If you need a little fresh air while browsing through the exhibitions, pop up to the Cantor Rooftop Garden Bar for a sandwich/drink and yet another fabulous view of the city 😉

View from the Cantor Rooftop Garden Bar

View from the Cantor Rooftop Garden Bar

The Metropolitan Opera

The Metropolitan Opera was founded in 1883 by a group of wealthy industrialists who wanted their own theatre in retaliation to being excluded from the established Academy of Music opera house by the “old money” New York families. Now, it is one of the largest classical music organisations in the world and produces a large repertoire of operas every year, with a roster of internationally-acclaimed artists. When the opera company is on hiatus, the Opera House is home to the spring season of American Ballet Theatre and also hosts visits from other noted opera and ballet companies.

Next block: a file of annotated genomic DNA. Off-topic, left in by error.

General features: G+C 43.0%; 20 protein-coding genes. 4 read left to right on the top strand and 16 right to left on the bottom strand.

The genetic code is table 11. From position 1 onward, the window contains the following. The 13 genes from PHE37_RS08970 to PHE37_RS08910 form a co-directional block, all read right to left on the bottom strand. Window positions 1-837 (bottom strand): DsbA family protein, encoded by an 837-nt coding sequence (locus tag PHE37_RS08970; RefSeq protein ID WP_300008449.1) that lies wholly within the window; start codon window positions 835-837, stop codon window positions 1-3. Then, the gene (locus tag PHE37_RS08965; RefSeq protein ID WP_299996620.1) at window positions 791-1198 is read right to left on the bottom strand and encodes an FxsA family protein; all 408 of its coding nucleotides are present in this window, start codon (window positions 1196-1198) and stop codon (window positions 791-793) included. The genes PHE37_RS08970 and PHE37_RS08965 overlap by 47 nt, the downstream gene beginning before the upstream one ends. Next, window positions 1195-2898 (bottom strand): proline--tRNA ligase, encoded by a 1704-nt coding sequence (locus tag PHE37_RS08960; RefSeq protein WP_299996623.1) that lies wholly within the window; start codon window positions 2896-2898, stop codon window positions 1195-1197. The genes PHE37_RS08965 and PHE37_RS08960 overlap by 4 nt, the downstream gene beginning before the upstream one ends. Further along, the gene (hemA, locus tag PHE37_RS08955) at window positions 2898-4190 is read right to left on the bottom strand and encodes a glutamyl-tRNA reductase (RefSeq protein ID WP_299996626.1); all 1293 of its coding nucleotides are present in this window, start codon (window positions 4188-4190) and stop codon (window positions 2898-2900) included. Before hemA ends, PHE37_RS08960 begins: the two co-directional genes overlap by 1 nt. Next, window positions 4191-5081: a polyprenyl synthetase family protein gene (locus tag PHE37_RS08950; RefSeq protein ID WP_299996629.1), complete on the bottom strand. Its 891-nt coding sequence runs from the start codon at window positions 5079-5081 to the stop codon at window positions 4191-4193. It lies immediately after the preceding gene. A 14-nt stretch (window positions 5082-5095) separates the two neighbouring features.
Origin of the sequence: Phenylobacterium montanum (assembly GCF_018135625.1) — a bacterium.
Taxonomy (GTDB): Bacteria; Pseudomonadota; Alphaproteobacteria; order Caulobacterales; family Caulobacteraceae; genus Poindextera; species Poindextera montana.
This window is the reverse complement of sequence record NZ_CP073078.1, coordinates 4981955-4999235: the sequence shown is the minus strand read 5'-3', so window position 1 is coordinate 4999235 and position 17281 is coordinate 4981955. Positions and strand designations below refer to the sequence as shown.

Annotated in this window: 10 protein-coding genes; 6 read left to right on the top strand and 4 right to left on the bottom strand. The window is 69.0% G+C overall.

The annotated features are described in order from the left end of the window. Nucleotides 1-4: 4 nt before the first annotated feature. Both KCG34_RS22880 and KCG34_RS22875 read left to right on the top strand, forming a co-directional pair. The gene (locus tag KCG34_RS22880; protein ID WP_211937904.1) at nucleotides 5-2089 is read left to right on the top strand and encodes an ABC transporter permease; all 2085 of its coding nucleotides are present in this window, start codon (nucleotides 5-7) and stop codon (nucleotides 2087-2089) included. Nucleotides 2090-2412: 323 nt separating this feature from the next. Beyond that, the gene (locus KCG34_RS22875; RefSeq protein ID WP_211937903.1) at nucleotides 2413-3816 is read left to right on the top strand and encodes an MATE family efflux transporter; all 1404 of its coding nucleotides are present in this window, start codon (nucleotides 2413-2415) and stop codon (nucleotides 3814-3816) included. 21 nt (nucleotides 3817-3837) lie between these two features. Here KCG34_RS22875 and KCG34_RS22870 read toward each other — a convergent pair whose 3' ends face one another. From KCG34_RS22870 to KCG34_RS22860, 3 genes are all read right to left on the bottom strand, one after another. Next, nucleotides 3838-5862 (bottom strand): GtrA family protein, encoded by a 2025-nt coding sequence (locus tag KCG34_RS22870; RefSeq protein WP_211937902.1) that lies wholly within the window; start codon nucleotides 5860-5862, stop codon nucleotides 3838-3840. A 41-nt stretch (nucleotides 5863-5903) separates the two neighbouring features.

If you can only afford nosebleed seats but still would like to attend a show (after all, nothing compares to hearing music live!), consider investing in a pair of opera glasses.


A fantastic show can set the stage for your NYC experience, and there is nothing as quintessentially New York as Broadway. Watch your favourite movies come to life in hits like My Fair Lady and Anastasia.

App to download: TodayTix

TodayTix (iOS/Android) makes getting theatre tickets a cinch. From last-minute discount Rush tickets to premium orchestra seats up to 30 days in advance, the app lets you skip the line without skipping the show.

The Art of the Outdoors

Manhattan is not about just skyscrapers and museums! Here are a few of my favourite neighbourhood spots to take a stroll, admire outdoor monuments, and inhale the city atmosphere: